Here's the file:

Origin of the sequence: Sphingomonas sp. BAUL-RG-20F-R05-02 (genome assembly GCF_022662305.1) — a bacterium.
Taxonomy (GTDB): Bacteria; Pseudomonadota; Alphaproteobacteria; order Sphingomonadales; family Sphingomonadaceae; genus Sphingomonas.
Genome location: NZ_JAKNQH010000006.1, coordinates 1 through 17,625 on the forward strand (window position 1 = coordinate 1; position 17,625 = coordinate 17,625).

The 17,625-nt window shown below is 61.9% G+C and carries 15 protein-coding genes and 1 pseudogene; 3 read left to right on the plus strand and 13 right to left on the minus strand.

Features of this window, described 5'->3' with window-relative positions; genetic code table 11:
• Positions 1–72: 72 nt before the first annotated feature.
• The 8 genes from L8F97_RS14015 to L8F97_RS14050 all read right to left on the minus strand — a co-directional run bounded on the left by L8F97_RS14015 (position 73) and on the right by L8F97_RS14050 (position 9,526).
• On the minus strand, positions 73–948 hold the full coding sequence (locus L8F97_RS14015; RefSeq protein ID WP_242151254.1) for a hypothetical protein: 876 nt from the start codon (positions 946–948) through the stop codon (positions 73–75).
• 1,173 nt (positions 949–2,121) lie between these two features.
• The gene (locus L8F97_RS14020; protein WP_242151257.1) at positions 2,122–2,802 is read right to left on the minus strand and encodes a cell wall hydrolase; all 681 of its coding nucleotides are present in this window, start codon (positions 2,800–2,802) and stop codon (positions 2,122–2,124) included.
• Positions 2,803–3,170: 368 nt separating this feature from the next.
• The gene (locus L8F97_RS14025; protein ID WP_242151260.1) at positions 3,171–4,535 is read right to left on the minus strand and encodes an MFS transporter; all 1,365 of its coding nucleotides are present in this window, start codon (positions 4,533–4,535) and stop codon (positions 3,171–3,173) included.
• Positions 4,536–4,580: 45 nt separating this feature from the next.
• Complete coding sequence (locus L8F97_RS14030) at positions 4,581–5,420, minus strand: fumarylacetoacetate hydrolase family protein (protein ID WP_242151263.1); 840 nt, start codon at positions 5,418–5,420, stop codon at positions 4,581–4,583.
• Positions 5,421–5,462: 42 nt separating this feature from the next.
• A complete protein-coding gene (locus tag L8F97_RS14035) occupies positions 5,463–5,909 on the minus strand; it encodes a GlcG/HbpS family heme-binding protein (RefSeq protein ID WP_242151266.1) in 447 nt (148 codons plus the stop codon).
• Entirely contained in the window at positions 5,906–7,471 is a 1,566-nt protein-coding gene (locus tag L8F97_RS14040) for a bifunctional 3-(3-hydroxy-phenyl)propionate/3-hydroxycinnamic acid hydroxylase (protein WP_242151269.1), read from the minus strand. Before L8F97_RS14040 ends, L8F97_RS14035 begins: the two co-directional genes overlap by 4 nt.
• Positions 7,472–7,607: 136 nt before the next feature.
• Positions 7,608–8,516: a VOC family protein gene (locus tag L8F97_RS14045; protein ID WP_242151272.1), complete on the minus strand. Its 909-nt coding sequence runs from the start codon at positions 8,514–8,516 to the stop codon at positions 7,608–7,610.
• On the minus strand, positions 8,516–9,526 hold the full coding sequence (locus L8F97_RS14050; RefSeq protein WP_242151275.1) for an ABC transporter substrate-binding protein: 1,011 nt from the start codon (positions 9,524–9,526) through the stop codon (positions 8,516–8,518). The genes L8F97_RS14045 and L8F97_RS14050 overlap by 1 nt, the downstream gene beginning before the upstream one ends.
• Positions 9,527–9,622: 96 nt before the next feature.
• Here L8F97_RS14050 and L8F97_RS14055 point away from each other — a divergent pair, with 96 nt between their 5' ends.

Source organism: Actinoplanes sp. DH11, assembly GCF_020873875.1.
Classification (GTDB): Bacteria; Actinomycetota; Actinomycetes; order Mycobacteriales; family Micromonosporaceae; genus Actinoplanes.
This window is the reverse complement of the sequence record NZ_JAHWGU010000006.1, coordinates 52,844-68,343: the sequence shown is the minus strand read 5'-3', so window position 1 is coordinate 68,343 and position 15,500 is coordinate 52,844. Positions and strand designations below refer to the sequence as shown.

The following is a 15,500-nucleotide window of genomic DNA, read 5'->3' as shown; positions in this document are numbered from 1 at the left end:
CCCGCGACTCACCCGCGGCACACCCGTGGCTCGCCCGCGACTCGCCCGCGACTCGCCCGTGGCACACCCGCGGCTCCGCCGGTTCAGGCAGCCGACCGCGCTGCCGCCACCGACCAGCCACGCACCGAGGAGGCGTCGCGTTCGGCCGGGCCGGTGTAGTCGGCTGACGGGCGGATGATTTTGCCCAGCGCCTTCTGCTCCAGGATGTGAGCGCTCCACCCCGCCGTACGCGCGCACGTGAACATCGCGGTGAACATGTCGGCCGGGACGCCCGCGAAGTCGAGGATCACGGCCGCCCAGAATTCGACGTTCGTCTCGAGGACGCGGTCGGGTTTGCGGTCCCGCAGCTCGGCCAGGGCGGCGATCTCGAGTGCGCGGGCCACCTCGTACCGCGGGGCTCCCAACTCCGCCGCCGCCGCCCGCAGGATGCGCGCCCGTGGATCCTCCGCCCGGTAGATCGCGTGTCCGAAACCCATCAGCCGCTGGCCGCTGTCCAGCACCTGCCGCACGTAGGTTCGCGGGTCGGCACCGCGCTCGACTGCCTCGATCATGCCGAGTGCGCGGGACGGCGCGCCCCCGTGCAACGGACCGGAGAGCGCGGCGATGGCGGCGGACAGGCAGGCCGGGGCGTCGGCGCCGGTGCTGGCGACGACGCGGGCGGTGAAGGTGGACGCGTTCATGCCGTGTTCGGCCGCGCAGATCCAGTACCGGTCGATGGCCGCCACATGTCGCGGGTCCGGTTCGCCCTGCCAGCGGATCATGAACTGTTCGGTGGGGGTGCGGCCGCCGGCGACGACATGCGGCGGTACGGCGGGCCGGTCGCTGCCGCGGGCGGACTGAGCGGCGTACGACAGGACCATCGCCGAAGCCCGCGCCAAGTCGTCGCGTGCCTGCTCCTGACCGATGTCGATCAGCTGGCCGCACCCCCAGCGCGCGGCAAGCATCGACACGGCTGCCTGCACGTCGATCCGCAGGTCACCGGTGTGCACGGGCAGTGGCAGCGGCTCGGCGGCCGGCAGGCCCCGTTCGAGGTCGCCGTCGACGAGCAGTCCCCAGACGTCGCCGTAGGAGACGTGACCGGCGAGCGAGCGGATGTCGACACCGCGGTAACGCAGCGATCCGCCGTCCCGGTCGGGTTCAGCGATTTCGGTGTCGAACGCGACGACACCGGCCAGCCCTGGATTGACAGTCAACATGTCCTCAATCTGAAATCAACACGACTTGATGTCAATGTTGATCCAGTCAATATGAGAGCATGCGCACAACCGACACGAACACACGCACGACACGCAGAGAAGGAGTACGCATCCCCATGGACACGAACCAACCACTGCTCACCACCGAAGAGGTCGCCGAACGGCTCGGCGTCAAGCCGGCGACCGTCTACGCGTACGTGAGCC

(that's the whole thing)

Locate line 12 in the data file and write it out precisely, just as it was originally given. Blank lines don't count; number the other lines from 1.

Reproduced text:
• The gene (locus L8F97_RS14025; protein ID WP_242151260.1) at positions 3,171–4,535 is read right to left on the minus strand and encodes an MFS transporter; all 1,365 of its coding nucleotides are present in this window, start codon (positions 4,533–4,535) and stop codon (positions 3,171–3,173) included.